A peak superannuation industry group is urging members who are News Corporation investors to vote against the re-election of James and Lachlan Murdoch to the global media empire's board.
The Australian Council of Superannuation Investors (ACSI) says the sons of media baron Rupert Murdoch and other long-standing board members must be replaced with "credible, skilled outside directors" in the wake of the UK phone hacking scandal.
The hacking scandal has seen billions of dollars wiped off the value of News Corporation's shares and it forced the company to drop its bid for the UK pay TV network BSkyB.
But ACSI does not only have the Murdochs in its sights; it has recommended its investors vote against the return of four other board members, including executive David De Voe, at the upcoming annual meeting.
ACSI chief executive Ann Byrne says the current board members are not the best for the company.
"Such an arrangement does not reflect good corporate governance practice and fails to provide safeguards to ensure that the company is run in the best interests of its shareholders," she said.
"All boards should comprise a majority of independent non-executive directors who are sufficiently motivated and equipped to fulfil the function of independent scrutiny of the company's activities."
"Board renewal at News Corporation is required to ensure that the interests of all shareholders are at the forefront in every board discussion."
Ms Byrne holds the board accountable for the hacking scandal, however she says it is not realistic to replace the entire board.
"In our view, the whole board is responsible for failures of oversight, however we regard it as impractical to recommend against the election of the whole board," she said.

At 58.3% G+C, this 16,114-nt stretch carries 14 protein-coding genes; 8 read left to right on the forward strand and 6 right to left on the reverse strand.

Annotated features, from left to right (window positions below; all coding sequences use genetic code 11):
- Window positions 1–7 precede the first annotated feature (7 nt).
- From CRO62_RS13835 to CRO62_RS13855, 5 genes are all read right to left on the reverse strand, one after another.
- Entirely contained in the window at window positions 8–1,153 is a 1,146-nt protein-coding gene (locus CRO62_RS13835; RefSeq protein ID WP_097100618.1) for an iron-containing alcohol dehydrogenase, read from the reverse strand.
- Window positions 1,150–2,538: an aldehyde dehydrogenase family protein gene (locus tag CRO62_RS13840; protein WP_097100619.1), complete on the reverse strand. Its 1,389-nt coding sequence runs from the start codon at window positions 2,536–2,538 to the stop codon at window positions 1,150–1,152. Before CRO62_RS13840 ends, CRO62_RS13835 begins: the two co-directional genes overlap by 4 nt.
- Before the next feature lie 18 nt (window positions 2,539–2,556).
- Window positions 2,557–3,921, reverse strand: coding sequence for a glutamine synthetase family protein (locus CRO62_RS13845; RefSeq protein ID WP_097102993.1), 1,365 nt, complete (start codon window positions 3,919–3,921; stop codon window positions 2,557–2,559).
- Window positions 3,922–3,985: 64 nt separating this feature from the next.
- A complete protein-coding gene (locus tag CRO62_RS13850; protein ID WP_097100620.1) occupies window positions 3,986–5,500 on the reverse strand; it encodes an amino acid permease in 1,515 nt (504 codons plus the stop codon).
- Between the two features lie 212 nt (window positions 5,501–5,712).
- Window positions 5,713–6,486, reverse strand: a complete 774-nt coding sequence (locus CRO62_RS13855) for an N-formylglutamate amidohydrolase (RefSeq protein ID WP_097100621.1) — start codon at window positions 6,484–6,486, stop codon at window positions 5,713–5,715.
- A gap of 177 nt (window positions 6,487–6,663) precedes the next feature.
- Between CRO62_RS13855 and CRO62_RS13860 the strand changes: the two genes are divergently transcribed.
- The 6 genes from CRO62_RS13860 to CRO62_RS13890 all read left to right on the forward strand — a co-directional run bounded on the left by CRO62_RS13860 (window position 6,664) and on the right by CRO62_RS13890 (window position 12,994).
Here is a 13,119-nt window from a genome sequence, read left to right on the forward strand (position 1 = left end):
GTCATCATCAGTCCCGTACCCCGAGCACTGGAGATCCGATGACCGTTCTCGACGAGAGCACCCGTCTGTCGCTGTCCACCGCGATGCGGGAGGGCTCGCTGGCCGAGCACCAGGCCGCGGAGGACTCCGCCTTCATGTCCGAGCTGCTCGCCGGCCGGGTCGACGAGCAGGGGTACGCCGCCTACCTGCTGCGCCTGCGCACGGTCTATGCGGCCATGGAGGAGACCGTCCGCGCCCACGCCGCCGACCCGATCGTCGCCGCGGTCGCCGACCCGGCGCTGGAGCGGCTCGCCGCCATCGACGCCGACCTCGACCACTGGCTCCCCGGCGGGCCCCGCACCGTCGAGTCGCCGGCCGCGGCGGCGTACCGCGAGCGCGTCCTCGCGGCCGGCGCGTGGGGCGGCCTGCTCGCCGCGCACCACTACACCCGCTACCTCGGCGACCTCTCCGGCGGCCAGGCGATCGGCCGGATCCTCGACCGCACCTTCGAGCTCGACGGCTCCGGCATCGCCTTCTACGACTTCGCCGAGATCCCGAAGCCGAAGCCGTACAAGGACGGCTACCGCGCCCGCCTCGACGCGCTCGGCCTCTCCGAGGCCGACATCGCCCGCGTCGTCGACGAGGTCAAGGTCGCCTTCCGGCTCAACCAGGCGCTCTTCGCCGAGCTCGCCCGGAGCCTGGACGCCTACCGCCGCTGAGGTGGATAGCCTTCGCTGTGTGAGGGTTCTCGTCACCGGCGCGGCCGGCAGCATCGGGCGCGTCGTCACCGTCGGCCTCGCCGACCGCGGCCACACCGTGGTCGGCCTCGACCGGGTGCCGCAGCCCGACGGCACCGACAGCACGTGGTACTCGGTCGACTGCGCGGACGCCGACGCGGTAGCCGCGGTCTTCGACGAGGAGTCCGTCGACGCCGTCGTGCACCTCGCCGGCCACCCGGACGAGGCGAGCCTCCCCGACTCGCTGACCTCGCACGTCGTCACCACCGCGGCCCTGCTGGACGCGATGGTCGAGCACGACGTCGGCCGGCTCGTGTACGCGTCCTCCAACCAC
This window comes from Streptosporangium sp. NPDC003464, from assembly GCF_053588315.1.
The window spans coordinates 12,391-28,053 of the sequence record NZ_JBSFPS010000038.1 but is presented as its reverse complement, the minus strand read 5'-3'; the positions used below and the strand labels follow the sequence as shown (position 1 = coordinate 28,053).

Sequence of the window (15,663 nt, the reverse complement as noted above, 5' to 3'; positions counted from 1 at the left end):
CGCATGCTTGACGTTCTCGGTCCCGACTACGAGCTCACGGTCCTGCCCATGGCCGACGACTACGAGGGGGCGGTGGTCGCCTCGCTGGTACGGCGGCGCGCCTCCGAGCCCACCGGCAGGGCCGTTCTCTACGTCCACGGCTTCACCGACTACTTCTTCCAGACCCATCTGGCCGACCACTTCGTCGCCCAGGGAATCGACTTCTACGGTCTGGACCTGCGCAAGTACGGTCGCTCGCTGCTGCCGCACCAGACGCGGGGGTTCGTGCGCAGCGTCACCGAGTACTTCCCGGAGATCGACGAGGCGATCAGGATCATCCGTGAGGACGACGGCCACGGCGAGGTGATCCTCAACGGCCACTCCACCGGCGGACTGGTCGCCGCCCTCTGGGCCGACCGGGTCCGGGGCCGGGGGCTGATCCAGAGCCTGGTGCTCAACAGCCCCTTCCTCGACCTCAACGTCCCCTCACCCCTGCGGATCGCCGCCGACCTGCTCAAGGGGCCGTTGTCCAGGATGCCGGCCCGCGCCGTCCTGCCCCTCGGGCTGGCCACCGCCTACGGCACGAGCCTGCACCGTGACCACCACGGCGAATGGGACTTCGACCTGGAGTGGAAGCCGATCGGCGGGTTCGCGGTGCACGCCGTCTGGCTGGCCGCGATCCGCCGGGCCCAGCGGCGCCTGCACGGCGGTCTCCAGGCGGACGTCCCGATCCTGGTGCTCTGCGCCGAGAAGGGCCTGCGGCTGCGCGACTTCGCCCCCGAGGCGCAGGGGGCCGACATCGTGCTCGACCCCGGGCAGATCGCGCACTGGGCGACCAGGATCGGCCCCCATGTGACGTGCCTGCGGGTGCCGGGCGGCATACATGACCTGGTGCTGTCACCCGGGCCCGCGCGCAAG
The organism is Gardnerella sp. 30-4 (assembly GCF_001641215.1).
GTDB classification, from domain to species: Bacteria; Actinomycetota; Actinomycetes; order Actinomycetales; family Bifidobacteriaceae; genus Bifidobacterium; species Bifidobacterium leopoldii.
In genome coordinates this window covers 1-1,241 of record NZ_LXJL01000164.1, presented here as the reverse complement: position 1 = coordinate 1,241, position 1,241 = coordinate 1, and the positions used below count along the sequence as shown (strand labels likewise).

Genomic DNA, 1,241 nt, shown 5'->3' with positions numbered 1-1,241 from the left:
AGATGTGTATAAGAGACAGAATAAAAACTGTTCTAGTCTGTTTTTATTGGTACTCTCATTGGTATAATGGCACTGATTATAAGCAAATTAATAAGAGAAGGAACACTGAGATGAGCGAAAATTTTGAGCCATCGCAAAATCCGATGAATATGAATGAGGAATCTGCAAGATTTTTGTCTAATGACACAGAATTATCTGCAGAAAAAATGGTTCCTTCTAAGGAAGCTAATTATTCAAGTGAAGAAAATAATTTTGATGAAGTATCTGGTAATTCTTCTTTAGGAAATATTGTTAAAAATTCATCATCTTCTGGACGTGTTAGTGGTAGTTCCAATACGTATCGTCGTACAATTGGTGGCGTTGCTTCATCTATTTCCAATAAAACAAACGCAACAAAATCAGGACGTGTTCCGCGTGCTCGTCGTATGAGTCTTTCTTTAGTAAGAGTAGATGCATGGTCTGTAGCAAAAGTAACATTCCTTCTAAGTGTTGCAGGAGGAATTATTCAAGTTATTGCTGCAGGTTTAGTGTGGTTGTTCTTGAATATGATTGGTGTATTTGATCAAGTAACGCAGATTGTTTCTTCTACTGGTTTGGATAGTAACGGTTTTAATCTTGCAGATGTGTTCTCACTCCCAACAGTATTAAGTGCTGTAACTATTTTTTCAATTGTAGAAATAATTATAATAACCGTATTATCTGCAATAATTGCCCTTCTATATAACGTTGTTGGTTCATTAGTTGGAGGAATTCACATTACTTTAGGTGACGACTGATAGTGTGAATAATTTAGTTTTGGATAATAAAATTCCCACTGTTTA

But the council, which represents funds that manage assets worth more than $250 billion, admits it is unlikely these directors and board members will be voted out.
"Given that the Murdoch interests own approximately 40 per cent of the voting stock, there is no prospect of any of the incumbent directors having a majority vote against their re-election," Ms Byrne said.
"However in an endeavour to keep pressing for skilled independent directors to join News Corporation and raise the standard of oversight, a clear message needs to be conveyed to the board."
Earlier this month, James Murdoch, the boss of News Corp, turned down his bonus after News Corp awarded him and his father big compensation increases.
As head of international operations at US-based News Corp, James Murdoch has been under media and government scrutiny since the hacking scandal erupted at the London tabloid the News of the World on July 4.
Rupert Murdoch, now 80, has backed chief operating officer Chase Carey as his immediate successor.